Anyone can be a manager. To get a job as one, you don’t have to have a degree or experience in management and you don’t even have to have a particular interest in developing people. That’s why there are so many managers out there struggling, and so many people above and below them who are frustrated.
When I coach managers into developing as true people leaders, it is tied to this wise perspective:
“All (of us) are caught in an inescapable network of mutuality, tied in a single garment of destiny. Whatever affects one directly, affects all indirectly. I can never be what I ought to be until you are what you ought to be, and you can never be what you ought to be until I am what I ought to be.” – Martin Luther King, Jr.
Two years ago, I was a member of the executive team of a global nonprofit’s marketing division. As part of my professional development for the year, I sought certification as an executive coach in neurolinguistics. I believed it would help me guide my 15-person team during a time when demands from our growing global programs were dramatically increasing, and many team members were brand new to the organization. I was spending about 40% of my time at work on advising or “people managing” team members. Since HR resources are often stretched thin inside workplaces, I believed that I, as a manager, was in the best position to mentor my team members to career growth.
After completing the first level of the coaching certification, I realized that what team members needed was not my advice, but to each be empowered on their own to problem solve, set achievable outcomes, communicate with clarity, and to model other’s examples of excellence to speed up their own results. I now see that people already have what they need to achieve their goals; some just need a guide to help them learn what’s holding them back and encourage them to be persistent through the process of change.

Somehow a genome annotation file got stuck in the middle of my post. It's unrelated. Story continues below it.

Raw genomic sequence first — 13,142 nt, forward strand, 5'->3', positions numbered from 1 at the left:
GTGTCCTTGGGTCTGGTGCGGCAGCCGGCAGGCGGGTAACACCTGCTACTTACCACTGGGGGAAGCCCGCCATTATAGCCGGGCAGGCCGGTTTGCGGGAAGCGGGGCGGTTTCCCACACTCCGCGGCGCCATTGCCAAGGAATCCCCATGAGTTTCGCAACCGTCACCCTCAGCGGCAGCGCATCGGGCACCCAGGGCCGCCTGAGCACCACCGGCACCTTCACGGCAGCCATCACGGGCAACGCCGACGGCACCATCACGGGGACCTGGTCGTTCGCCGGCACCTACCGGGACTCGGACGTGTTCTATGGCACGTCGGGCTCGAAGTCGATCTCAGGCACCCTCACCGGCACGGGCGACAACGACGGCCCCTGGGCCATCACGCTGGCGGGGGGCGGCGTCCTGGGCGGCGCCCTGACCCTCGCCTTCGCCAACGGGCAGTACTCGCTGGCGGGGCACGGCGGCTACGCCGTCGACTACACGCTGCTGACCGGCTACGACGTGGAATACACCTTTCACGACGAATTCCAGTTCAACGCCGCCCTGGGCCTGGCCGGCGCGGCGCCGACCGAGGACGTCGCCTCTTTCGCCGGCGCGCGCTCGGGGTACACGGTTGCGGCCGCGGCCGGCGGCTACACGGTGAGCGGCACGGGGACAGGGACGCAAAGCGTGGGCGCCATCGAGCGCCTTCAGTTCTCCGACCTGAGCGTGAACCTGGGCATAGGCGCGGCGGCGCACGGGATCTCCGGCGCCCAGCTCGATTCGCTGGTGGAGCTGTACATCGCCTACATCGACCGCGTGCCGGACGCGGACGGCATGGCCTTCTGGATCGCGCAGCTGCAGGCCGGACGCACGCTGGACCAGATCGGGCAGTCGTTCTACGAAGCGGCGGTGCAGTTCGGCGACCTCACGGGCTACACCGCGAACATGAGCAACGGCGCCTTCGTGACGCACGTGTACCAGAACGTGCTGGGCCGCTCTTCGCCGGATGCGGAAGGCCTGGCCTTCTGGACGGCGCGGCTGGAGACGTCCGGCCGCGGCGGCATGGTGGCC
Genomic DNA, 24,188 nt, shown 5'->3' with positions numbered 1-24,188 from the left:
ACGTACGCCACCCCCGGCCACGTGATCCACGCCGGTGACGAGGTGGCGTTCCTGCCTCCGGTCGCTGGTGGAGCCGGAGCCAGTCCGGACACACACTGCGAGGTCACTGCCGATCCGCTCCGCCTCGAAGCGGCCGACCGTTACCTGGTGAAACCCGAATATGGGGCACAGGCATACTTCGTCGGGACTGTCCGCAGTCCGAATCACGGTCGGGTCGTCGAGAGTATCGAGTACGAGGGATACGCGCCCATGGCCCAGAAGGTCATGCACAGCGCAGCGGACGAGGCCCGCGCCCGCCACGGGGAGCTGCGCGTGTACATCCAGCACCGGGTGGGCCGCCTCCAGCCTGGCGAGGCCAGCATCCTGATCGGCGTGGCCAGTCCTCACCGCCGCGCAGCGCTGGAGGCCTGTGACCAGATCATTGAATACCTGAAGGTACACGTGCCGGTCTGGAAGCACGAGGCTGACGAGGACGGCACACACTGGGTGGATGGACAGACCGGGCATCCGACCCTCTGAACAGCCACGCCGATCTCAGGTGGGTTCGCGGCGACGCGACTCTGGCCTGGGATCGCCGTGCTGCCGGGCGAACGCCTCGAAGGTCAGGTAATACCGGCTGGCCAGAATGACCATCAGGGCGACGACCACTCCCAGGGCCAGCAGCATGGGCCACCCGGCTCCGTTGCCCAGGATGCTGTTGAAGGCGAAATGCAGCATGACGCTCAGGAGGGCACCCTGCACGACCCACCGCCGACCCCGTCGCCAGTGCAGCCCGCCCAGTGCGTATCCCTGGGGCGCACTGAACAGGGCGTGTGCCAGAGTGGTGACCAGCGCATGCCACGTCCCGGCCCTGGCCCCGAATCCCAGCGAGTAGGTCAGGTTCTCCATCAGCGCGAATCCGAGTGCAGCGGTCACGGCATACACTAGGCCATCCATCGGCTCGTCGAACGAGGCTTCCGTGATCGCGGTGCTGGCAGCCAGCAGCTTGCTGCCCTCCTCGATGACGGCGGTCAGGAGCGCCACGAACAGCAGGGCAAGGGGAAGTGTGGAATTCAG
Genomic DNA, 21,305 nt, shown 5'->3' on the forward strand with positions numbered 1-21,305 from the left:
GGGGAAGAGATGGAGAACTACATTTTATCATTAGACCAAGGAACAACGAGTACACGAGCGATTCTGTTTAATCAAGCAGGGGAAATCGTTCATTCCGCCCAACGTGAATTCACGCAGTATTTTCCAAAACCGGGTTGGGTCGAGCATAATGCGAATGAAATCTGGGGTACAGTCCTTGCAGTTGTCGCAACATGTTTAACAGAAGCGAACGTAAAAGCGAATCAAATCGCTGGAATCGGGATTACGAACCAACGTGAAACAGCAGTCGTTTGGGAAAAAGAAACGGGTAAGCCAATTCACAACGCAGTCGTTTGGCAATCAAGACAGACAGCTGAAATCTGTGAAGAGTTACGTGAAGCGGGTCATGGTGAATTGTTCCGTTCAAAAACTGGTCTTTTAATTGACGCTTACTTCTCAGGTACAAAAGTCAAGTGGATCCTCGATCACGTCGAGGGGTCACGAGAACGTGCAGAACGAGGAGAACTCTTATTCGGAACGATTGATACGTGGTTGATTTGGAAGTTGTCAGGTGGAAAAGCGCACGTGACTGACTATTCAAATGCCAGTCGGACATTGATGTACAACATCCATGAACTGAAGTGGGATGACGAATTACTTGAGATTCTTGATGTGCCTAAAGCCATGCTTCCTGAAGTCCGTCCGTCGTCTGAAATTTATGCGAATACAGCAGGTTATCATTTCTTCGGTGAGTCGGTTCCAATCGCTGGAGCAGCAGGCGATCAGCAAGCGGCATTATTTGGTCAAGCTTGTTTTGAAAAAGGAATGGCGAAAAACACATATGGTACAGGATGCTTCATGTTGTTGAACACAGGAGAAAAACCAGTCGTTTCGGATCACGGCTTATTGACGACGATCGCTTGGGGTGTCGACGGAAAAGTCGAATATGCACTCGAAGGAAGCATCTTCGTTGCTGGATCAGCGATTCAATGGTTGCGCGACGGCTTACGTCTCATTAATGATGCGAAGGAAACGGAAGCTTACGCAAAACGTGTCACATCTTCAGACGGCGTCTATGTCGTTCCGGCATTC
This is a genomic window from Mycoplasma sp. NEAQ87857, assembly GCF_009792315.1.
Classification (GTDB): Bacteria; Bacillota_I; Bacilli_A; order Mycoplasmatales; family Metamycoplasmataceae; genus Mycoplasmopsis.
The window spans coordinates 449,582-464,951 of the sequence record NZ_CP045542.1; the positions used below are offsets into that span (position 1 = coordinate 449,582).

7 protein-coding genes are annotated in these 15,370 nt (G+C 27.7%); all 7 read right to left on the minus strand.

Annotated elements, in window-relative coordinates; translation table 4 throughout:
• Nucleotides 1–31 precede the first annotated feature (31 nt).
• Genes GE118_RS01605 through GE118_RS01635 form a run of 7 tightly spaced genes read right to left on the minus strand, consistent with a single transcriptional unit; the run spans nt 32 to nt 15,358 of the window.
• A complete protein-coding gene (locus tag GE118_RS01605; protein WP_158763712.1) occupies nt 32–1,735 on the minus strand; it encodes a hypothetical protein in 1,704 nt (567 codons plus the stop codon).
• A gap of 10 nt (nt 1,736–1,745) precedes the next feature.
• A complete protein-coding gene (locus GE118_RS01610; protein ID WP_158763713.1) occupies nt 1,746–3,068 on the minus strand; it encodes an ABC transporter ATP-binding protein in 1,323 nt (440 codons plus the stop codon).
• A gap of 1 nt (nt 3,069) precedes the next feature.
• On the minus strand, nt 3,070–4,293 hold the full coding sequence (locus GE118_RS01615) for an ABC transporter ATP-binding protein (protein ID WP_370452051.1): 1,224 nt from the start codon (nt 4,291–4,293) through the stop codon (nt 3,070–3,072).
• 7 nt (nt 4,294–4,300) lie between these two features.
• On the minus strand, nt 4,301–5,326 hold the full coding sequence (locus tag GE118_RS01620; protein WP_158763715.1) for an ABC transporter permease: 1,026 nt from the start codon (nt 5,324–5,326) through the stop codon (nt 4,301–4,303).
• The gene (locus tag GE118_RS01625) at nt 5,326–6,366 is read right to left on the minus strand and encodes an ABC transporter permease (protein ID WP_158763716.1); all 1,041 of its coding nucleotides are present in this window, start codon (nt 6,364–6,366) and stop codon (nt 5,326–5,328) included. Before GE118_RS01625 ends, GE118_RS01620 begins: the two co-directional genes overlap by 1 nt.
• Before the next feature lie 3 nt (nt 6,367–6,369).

Through the coaching training, I also gained skills that have moved me forward as an effective communicator faster than 10 years of experience ever could. I’m now teaching that to others whether it’s how to have rapport with anyone, facilitate productive dialogues, give feedback in a way that motivates others, get rid of limiting beliefs that slow people down, or how to set goals that they’re guaranteed to achieve (with commitment and a confident mindset, of course!). All of these skills help people develop their own leadership, and most importantly, to be a model for the future leaders who surround them.
Every workplaces’ success depends on the performance of its people. There’s no substitute for human performance, so the key is to figure out what more should we be doing to change our focus from one of people management to people development. Everyone, and the organization, wins when we do that.